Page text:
"I've got the best staff you could ever have," he said at his Dec. 12 surprise retirement party. He struggled to control his emotions as he thanked them.

Bloss was diagnosed with a pancreas-related kind of cancer in January 2010. His surgery, chemotherapy and radiation kept him out of the office for about 15 months, he said, but he wasn't worried.

"They could handle the office without me," he said. Bloss is now cancer-free.

Making a difference: Bloss said during his time as coroner, he's done what he can to reduce preventable deaths by educating the public about dangers such as accidental falls by the elderly, traffic deaths involving alcohol or lack of seat belts, and infant deaths caused by sleeping parents rolling onto them in bed.

"I'd like to (believe) I made a difference in York County," he said.

Many years ago, Bloss began working with a program that handed out free cribs to parents who couldn't afford them. The program had nowhere to store the cribs, Bloss said, so Bloss stored them in his office.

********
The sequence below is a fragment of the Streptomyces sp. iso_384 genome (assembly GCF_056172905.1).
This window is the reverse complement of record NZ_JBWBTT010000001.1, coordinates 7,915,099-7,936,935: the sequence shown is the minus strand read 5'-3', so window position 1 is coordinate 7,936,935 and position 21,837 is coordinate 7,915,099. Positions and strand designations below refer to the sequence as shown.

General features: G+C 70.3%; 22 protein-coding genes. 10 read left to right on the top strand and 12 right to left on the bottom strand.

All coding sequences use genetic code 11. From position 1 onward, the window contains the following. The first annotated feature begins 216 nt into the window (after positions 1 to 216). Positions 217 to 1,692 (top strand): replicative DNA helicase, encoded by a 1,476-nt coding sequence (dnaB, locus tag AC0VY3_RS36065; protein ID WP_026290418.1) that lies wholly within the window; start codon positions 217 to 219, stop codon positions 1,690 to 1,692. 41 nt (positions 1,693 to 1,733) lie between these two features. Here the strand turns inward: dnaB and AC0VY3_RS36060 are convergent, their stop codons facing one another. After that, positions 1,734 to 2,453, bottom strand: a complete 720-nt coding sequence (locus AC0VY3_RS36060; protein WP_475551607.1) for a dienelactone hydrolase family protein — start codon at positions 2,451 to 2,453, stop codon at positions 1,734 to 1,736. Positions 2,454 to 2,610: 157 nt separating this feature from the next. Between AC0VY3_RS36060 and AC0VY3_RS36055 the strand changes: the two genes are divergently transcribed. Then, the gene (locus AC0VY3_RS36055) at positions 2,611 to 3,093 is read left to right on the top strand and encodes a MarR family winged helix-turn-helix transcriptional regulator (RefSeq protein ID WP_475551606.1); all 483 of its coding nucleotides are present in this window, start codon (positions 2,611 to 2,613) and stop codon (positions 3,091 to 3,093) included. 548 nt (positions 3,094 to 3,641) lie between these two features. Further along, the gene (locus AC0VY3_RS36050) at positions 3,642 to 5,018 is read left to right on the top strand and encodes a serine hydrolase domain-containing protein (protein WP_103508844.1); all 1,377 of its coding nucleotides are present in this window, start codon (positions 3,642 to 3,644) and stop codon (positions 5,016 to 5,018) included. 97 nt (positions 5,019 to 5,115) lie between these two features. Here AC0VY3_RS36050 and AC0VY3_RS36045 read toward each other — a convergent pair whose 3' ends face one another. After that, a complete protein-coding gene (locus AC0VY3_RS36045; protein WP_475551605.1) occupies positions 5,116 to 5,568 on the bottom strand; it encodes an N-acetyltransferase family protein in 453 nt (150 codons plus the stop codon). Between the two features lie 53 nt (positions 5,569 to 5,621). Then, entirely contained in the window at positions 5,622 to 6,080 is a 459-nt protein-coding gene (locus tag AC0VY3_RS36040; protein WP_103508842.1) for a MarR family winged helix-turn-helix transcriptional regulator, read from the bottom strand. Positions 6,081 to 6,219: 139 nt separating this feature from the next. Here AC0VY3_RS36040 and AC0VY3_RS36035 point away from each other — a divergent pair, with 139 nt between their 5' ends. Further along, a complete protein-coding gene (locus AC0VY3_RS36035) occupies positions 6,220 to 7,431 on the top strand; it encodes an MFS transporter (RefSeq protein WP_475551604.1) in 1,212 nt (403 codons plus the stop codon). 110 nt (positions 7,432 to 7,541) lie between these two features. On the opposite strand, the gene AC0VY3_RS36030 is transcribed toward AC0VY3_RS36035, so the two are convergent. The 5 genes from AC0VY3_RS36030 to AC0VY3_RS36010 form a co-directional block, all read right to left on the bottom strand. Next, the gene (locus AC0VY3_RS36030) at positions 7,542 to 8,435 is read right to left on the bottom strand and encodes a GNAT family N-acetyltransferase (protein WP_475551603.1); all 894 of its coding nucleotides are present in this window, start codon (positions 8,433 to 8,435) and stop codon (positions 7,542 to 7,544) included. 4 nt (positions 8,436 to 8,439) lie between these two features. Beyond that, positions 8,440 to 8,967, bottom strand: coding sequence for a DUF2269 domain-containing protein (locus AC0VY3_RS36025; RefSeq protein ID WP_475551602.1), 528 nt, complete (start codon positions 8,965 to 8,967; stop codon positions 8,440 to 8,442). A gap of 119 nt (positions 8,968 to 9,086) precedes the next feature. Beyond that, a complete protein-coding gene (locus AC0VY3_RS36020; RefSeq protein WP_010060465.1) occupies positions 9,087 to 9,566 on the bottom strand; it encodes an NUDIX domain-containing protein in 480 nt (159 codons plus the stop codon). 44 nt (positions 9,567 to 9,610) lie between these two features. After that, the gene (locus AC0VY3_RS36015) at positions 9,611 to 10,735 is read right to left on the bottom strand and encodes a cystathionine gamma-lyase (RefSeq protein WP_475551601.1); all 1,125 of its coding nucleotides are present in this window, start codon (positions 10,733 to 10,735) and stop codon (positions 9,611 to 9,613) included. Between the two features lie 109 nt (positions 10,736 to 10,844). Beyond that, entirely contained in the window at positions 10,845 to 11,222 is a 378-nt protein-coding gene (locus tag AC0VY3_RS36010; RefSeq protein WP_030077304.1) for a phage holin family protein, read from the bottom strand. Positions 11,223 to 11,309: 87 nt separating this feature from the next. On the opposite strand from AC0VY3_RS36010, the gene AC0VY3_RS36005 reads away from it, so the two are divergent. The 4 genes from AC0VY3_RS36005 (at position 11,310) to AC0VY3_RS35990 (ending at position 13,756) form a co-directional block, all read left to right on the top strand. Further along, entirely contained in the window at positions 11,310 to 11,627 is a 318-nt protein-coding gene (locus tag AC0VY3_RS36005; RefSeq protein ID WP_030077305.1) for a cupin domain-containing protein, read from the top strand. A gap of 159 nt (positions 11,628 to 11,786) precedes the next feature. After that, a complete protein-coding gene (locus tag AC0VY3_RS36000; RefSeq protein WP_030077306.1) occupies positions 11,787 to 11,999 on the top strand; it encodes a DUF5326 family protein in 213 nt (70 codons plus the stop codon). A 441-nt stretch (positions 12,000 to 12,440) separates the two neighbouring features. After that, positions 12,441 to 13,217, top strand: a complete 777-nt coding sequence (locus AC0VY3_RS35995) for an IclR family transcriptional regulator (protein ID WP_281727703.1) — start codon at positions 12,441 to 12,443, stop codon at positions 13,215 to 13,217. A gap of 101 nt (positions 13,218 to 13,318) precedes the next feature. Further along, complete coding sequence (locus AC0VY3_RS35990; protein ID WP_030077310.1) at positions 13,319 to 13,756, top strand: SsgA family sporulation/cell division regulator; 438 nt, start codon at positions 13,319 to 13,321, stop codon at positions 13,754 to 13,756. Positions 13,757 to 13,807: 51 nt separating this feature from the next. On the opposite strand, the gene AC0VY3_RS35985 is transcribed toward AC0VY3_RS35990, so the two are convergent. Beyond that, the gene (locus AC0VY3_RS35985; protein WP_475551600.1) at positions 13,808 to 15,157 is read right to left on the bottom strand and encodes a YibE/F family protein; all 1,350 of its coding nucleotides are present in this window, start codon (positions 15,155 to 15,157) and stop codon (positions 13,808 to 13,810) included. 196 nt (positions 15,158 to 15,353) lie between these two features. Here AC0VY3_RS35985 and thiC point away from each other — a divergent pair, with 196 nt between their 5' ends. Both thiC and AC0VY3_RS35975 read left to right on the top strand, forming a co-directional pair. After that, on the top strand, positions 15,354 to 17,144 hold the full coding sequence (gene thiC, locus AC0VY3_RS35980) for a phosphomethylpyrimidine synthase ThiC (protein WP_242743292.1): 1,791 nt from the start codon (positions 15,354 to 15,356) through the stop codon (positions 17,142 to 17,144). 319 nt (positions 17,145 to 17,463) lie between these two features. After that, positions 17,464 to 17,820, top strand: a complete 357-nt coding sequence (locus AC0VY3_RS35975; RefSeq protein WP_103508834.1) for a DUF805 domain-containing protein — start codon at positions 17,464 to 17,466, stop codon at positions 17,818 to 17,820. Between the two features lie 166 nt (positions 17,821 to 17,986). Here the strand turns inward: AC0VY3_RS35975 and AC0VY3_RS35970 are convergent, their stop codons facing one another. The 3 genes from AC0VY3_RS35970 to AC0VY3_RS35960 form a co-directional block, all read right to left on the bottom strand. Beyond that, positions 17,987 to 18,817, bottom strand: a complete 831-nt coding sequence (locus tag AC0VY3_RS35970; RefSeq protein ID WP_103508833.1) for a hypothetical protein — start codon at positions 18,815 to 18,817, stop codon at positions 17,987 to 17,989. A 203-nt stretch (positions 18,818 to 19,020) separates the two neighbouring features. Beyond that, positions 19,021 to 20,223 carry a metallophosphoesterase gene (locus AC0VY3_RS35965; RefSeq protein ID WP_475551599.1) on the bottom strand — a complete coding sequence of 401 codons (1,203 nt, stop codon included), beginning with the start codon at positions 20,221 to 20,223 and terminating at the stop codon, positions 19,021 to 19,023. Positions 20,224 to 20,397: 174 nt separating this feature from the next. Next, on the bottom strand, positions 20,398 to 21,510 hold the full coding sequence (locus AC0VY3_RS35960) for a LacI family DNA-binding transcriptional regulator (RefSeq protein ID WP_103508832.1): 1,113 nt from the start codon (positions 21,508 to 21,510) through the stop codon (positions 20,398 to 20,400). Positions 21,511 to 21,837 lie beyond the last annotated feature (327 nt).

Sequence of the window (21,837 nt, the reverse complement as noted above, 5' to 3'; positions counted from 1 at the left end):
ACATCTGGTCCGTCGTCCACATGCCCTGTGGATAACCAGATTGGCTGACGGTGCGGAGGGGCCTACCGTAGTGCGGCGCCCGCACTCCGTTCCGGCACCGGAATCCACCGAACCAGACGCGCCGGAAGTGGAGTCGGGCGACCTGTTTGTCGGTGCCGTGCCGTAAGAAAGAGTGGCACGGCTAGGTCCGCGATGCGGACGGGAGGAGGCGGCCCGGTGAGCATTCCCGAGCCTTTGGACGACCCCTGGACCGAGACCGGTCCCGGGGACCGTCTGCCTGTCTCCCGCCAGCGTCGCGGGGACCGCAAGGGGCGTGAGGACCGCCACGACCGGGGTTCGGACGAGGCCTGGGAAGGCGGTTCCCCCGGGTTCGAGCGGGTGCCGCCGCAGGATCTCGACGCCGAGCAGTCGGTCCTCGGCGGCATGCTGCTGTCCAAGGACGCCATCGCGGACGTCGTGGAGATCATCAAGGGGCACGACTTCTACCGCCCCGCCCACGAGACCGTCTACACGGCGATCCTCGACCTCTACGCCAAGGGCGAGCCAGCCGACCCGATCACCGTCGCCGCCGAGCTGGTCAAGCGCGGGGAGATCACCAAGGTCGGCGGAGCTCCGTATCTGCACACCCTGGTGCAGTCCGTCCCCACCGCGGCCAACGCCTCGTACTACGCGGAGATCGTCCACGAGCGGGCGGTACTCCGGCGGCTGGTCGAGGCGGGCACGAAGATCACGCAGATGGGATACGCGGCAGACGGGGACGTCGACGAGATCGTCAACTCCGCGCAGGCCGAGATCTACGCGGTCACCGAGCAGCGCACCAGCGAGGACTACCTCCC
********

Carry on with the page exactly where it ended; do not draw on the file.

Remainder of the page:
"We probably gave out hundreds of them," he said. "It has cut down on the number of 'rollover deaths' of infants."

Public outreach: Bloss said he has spoken to many groups and individuals about how to prevent home falls, which the elderly are susceptible to and which can lead to their death.

He has spoken to people, including teens, about the dangers of drunken driving and not wearing seat belts. He's spoken about teen suicide rates. And he's spoken publicly about certain roads that have a high incidence of fatal crashes.

He's even spoken to at-risk youths about how they can succeed in life.